José Luis Millán joins international initiative to study calcification in aging

| Written by Miles Martin
 José Luis Millán, Ph.D.

Sanford Burnham Prebys professor José Luis Millán, Ph.D., has joined a five-year, $13 million program that will study misplaced calcification in the eyes and brains of patients suffering from age-related macular degeneration (AMD) and Alzheimer's disease (AD).

The initiative is funded by the National Institute on Aging and will be led by Francesca Marassi, Ph.D., an adjunct professor at Sanford Burnham Prebys and chair of biophysics at the Medical College of Wisconsin.

AMD affects nearly 20 million adults in the U.S. and is the leading cause of central vision loss and legal blindness. AD affects more than 6 million people in the U.S., and it is the top cause of dementia across the globe. Age is a prominent risk factor for both diseases. However, how AMD and AD progress over time is not well understood, and research is needed to drive the development of effective pharmaceutical treatments.

Both diseases are associated with the progressive accumulation of mineralized deposits under the retina and in the brain. Healthy calcification processes are needed to grow and repair bones, but these same processes can cause misplaced deposits in the eye and the brain that contribute to disease. Scientists do not yet know what causes these deposits to form, and answering this question may provide clues to better understand AMD and AD, as well as aid the development of new ways to diagnose and treat these diseases.

The international research team, which also includes scientists from UC San Diego, University of Maryland School of Medicine, and Queen’s University Belfast, will explore the characteristics of misplaced calcifications in both the eye and the brain. They have devised four projects to examine calcifications at varying scales, from their atomic structure up to their accumulation in cells and animals.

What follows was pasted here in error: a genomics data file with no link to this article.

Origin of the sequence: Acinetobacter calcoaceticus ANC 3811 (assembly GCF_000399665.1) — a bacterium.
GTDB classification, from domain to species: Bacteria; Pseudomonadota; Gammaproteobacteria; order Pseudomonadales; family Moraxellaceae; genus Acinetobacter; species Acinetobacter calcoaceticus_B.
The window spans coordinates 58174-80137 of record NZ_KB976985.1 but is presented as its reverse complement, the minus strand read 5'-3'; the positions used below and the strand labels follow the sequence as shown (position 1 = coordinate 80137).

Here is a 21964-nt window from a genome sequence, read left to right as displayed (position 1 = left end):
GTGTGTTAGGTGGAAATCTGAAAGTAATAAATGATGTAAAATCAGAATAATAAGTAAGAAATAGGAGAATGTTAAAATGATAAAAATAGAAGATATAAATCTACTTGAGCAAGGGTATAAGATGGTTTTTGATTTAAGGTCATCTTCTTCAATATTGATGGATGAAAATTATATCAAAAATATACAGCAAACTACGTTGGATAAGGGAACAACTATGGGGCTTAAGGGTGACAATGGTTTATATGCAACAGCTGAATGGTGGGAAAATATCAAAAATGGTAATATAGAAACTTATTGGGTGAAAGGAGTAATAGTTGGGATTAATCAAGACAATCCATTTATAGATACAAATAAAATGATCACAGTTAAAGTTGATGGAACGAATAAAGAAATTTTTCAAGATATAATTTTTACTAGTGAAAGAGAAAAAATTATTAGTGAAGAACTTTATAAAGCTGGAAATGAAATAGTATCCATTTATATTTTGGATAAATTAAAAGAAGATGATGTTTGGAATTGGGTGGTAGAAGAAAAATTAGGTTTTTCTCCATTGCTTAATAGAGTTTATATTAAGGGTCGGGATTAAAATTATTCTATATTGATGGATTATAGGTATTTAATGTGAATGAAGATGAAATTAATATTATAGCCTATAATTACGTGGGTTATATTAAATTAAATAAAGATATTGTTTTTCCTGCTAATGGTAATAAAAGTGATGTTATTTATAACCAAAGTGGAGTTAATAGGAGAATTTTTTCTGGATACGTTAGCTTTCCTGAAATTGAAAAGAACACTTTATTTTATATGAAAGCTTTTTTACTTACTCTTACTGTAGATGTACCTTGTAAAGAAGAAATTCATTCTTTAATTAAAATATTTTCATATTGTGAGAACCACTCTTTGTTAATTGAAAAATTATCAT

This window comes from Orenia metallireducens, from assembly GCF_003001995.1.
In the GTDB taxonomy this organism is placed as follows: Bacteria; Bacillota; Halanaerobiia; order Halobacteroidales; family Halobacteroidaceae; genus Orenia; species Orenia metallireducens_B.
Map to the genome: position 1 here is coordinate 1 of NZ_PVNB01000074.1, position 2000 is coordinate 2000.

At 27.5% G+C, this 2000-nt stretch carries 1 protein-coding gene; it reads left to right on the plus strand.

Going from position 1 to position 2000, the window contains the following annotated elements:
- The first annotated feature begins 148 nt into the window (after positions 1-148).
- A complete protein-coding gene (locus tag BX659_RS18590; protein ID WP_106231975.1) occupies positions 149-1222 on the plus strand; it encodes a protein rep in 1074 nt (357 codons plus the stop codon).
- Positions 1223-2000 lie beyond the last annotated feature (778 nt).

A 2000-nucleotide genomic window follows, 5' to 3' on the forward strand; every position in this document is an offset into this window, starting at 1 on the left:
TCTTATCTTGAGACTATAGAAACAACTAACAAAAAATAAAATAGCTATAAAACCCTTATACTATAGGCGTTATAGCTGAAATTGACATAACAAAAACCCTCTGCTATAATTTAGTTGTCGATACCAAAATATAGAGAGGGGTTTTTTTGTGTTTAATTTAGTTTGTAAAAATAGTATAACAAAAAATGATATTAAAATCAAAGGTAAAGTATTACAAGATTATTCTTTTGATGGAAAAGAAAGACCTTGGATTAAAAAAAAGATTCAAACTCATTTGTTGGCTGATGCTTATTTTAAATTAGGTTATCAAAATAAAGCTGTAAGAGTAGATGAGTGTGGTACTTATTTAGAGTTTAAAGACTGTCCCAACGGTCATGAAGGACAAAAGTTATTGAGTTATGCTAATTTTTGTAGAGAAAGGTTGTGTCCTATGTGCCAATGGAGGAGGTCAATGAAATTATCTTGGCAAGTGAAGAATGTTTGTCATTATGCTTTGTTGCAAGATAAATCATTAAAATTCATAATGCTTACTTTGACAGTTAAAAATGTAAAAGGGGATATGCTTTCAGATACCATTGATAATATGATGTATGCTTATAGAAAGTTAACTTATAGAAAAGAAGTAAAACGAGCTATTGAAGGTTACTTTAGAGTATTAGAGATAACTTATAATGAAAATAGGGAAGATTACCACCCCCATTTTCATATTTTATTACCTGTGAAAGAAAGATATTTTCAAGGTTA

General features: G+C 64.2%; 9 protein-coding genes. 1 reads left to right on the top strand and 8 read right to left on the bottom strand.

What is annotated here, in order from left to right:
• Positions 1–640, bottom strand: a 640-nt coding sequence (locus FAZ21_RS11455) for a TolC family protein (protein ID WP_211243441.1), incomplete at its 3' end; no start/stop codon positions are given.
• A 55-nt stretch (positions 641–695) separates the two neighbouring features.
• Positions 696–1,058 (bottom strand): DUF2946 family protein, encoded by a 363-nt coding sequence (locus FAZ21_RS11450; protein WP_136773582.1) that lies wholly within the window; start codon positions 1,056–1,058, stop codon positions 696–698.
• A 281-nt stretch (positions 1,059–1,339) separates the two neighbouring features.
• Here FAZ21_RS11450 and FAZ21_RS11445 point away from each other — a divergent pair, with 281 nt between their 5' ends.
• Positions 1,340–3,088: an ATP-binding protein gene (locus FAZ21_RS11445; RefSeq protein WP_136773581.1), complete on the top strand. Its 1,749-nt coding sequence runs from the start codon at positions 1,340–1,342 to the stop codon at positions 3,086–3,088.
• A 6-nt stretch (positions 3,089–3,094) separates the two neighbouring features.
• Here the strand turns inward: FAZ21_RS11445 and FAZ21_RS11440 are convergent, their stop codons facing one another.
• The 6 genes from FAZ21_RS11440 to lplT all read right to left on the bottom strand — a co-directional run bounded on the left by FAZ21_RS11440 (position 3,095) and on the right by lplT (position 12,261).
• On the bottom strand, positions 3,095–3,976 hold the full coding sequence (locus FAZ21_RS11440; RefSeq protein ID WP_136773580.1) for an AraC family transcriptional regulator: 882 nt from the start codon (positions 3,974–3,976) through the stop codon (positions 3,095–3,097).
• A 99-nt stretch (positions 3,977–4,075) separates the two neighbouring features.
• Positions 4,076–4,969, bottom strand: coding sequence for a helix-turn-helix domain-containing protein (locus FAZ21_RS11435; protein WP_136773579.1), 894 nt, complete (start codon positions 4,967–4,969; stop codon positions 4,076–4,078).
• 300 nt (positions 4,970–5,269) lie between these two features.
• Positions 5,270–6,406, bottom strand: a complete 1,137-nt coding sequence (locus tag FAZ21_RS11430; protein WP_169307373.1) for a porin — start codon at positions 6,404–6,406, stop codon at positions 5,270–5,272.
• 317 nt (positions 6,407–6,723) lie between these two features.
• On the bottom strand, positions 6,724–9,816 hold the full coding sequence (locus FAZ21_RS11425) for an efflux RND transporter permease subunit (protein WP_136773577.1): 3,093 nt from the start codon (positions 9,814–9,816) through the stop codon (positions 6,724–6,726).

Millan will direct the fourth project, which will study how cells and tissues maintain their balance of phosphorus. In human adults, approximately 90 percent of the body's total phosphorus is crystalized in bone, and these same crystals also are part of the calcified deposits that form in AMD and AD. Dr. Millan's team will study mice to determine how cells control phosphorus levels and how these biochemical pathways contribute to the formation of calcified deposits in the eye.

The grant, funded by the National Institute on Aging, is titled “Molecular mechanisms of calcification: roles and opportunities in diseases of aging.”

This story is adapted from a press release published by Medical College of Wisconsin.

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